Where HIV/AIDS is concerned the twin goals of ‘zero new infections’ and an ‘AIDS-free generation’ are now, due to advances in treatment (and treatment as prevention), a realistic possibility. However, these goals can only be achieved through the scaling-up of treatment to the point of universal access. It is inevitable that the success of any scaling-up will be predicated on cost, particularly of HIV/AIDS medicines. This article argues that recent changes in the global intellectual property landscape—effected by way of bilaterally-and plurilaterally-negotiated trade agreements initiated by developed countries— jeopardise the target of universal access. Enhanced protection of international intellectual property rights increasingly poses a threat to the development of, and international trade in, generic medicines. Unless developing countries move to reinvigorate moribund multilateral institutions, particularly the WTO, they will lose control of the intellectual property agenda, and thus the ability to impose an alternative vision regarding universal access.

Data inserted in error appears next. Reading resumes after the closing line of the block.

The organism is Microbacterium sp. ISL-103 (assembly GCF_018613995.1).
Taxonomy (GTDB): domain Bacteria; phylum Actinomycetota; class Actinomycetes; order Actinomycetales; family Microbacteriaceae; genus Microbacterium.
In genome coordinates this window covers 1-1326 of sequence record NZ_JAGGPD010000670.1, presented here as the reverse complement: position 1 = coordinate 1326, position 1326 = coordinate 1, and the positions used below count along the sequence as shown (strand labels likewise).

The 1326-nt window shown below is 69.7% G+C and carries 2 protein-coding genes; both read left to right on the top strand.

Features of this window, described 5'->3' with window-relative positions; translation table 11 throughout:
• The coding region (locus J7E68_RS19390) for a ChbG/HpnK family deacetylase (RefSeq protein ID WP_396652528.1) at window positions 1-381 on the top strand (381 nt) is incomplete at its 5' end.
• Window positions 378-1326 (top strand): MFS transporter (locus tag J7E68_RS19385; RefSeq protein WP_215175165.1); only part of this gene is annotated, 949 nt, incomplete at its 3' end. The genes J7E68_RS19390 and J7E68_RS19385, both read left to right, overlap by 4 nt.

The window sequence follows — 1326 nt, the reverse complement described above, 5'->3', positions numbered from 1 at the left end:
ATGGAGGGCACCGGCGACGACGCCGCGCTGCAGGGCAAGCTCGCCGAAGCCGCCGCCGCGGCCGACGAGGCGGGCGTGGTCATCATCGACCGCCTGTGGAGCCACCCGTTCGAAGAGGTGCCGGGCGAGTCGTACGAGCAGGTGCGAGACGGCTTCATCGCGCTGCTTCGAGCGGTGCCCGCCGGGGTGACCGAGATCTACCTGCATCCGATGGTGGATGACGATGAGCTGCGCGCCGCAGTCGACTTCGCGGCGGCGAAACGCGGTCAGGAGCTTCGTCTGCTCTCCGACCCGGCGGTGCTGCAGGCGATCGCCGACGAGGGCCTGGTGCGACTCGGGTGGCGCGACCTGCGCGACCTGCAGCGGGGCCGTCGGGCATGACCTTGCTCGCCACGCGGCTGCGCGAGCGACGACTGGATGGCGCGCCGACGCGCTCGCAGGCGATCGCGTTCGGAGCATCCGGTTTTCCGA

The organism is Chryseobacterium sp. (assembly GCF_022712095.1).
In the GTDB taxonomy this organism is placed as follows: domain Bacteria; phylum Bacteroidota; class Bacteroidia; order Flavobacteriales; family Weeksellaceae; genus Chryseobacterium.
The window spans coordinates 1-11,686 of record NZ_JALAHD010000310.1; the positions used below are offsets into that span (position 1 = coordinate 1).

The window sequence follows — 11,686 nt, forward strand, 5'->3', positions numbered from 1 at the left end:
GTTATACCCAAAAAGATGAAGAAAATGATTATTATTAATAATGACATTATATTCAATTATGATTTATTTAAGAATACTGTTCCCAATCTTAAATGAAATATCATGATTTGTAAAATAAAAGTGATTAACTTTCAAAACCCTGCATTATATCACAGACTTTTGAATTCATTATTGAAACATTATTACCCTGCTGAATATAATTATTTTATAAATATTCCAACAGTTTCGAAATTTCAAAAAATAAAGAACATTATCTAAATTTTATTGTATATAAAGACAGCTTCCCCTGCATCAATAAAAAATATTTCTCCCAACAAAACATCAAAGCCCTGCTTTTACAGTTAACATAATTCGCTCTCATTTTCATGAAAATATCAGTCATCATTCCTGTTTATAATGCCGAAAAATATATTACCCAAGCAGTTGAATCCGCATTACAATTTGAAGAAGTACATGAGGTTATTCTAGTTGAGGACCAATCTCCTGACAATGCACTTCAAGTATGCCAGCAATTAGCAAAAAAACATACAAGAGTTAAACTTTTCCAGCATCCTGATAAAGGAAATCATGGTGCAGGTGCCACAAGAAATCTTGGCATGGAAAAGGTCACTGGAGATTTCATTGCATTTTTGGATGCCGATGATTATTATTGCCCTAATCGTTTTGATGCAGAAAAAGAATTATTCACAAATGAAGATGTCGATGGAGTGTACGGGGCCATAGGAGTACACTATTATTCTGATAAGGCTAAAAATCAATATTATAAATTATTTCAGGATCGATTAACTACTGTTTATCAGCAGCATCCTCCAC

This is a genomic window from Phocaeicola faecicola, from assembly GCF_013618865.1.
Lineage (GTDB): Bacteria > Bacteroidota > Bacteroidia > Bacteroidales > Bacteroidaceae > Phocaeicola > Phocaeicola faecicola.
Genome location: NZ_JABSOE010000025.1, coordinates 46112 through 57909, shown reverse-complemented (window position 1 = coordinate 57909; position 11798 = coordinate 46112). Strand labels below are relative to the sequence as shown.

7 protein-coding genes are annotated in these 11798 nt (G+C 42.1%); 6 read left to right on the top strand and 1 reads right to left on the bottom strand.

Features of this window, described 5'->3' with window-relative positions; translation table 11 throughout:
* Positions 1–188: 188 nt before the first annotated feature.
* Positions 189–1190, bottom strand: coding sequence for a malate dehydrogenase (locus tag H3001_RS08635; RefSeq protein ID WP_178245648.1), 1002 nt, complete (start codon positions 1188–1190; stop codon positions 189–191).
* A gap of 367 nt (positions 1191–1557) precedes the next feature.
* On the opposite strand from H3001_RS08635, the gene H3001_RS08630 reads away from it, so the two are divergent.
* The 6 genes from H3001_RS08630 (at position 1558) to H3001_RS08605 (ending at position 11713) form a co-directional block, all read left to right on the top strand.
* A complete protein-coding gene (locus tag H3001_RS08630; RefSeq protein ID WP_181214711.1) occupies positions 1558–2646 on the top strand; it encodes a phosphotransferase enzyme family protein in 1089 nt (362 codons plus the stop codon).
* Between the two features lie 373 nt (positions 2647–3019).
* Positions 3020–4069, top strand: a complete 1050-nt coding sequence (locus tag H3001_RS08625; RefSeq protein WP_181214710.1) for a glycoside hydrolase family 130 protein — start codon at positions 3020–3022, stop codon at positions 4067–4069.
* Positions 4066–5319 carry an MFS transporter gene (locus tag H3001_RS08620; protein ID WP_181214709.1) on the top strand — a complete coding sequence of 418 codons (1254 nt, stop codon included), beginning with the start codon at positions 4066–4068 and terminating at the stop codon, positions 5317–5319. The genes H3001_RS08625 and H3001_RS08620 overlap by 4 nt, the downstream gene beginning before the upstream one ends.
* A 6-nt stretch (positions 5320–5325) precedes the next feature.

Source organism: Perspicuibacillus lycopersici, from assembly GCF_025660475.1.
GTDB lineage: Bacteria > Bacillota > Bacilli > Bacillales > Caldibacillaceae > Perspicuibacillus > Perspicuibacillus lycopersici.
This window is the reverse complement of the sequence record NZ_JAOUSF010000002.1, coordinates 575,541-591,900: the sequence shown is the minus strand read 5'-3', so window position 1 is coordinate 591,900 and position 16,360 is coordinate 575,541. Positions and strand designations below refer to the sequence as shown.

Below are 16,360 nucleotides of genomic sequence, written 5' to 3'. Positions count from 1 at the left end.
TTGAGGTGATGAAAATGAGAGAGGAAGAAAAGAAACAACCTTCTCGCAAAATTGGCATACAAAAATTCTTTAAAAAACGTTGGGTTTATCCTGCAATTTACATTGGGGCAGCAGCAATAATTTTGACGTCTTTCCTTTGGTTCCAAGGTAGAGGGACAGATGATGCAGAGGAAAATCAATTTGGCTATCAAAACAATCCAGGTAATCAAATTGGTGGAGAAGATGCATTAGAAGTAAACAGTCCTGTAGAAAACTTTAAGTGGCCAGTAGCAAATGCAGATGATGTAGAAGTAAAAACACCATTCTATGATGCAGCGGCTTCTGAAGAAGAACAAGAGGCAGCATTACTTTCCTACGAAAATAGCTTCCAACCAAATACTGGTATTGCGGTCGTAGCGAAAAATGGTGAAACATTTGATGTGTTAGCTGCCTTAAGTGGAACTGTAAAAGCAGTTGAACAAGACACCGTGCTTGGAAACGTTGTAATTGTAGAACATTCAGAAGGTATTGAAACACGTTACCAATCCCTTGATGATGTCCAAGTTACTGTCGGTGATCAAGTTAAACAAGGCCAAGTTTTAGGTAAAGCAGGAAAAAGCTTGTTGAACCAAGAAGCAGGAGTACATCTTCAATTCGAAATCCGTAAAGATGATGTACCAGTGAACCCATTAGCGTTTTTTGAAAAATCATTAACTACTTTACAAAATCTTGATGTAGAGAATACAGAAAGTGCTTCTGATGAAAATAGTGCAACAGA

|Number of pages||15|
|Journal||Third World Quarterly|
|Publication status||Published - 2013|